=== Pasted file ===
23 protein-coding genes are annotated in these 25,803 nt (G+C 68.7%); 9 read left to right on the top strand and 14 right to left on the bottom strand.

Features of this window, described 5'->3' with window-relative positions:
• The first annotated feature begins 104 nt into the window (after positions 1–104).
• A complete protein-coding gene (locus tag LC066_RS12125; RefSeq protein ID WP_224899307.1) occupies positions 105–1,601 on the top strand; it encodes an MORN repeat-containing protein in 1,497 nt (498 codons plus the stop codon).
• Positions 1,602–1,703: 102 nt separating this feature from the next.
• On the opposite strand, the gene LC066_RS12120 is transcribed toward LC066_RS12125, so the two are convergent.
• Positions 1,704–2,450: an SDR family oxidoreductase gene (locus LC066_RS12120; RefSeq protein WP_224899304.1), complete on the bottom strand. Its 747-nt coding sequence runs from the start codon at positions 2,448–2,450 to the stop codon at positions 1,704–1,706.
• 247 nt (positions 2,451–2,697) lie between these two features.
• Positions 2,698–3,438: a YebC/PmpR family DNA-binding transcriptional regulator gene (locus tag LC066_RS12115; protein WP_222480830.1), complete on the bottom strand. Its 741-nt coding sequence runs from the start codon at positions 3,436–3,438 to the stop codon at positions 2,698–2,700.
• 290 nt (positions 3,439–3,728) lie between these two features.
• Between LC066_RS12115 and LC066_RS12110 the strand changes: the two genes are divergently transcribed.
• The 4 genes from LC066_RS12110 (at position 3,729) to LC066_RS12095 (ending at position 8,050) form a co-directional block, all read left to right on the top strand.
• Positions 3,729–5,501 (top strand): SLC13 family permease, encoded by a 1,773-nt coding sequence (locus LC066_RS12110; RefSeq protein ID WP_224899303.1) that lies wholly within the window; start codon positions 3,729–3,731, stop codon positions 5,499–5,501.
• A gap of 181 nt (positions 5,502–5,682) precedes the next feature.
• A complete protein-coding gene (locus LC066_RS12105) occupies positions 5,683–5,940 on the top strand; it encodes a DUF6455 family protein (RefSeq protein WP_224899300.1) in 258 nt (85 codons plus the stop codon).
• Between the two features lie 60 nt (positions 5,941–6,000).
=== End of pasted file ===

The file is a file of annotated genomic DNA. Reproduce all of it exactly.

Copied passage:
23 protein-coding genes are annotated in these 25,803 nt (G+C 68.7%); 9 read left to right on the top strand and 14 right to left on the bottom strand.

Features of this window, described 5'->3' with window-relative positions:
• The first annotated feature begins 104 nt into the window (after positions 1–104).
• A complete protein-coding gene (locus tag LC066_RS12125; RefSeq protein ID WP_224899307.1) occupies positions 105–1,601 on the top strand; it encodes an MORN repeat-containing protein in 1,497 nt (498 codons plus the stop codon).
• Positions 1,602–1,703: 102 nt separating this feature from the next.
• On the opposite strand, the gene LC066_RS12120 is transcribed toward LC066_RS12125, so the two are convergent.
• Positions 1,704–2,450: an SDR family oxidoreductase gene (locus LC066_RS12120; RefSeq protein WP_224899304.1), complete on the bottom strand. Its 747-nt coding sequence runs from the start codon at positions 2,448–2,450 to the stop codon at positions 1,704–1,706.
• 247 nt (positions 2,451–2,697) lie between these two features.
• Positions 2,698–3,438: a YebC/PmpR family DNA-binding transcriptional regulator gene (locus tag LC066_RS12115; protein WP_222480830.1), complete on the bottom strand. Its 741-nt coding sequence runs from the start codon at positions 3,436–3,438 to the stop codon at positions 2,698–2,700.
• 290 nt (positions 3,439–3,728) lie between these two features.
• Between LC066_RS12115 and LC066_RS12110 the strand changes: the two genes are divergently transcribed.
• The 4 genes from LC066_RS12110 (at position 3,729) to LC066_RS12095 (ending at position 8,050) form a co-directional block, all read left to right on the top strand.
• Positions 3,729–5,501 (top strand): SLC13 family permease, encoded by a 1,773-nt coding sequence (locus LC066_RS12110; RefSeq protein ID WP_224899303.1) that lies wholly within the window; start codon positions 3,729–3,731, stop codon positions 5,499–5,501.
• A gap of 181 nt (positions 5,502–5,682) precedes the next feature.
• A complete protein-coding gene (locus LC066_RS12105) occupies positions 5,683–5,940 on the top strand; it encodes a DUF6455 family protein (RefSeq protein WP_224899300.1) in 258 nt (85 codons plus the stop codon).
• Between the two features lie 60 nt (positions 5,941–6,000).